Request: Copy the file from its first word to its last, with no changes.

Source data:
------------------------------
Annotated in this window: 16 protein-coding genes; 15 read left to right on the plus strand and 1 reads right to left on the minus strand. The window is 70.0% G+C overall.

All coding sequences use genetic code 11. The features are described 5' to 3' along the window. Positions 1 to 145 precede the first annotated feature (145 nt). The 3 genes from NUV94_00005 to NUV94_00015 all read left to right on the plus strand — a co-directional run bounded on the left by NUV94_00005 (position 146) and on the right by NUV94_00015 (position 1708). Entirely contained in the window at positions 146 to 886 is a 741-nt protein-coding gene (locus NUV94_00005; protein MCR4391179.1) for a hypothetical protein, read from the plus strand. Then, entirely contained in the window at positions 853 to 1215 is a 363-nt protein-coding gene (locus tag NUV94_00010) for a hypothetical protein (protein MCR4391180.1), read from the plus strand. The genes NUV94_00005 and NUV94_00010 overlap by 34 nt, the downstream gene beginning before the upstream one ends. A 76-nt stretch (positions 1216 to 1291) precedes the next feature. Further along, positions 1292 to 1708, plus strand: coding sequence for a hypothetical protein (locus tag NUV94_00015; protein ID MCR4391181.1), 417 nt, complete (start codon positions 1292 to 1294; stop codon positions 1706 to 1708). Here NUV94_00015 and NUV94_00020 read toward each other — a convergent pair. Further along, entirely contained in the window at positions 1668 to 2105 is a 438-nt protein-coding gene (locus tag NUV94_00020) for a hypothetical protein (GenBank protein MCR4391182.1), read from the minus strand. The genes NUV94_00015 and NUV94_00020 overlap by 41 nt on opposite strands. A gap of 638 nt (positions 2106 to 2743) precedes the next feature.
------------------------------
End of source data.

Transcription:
Annotated in this window: 16 protein-coding genes; 15 read left to right on the plus strand and 1 reads right to left on the minus strand. The window is 70.0% G+C overall.

All coding sequences use genetic code 11. The features are described 5' to 3' along the window. Positions 1 to 145 precede the first annotated feature (145 nt). The 3 genes from NUV94_00005 to NUV94_00015 all read left to right on the plus strand — a co-directional run bounded on the left by NUV94_00005 (position 146) and on the right by NUV94_00015 (position 1708). Entirely contained in the window at positions 146 to 886 is a 741-nt protein-coding gene (locus NUV94_00005; protein MCR4391179.1) for a hypothetical protein, read from the plus strand. Then, entirely contained in the window at positions 853 to 1215 is a 363-nt protein-coding gene (locus tag NUV94_00010) for a hypothetical protein (protein MCR4391180.1), read from the plus strand. The genes NUV94_00005 and NUV94_00010 overlap by 34 nt, the downstream gene beginning before the upstream one ends. A 76-nt stretch (positions 1216 to 1291) precedes the next feature. Further along, positions 1292 to 1708, plus strand: coding sequence for a hypothetical protein (locus tag NUV94_00015; protein ID MCR4391181.1), 417 nt, complete (start codon positions 1292 to 1294; stop codon positions 1706 to 1708). Here NUV94_00015 and NUV94_00020 read toward each other — a convergent pair. Further along, entirely contained in the window at positions 1668 to 2105 is a 438-nt protein-coding gene (locus tag NUV94_00020) for a hypothetical protein (GenBank protein MCR4391182.1), read from the minus strand. The genes NUV94_00015 and NUV94_00020 overlap by 41 nt on opposite strands. A gap of 638 nt (positions 2106 to 2743) precedes the next feature.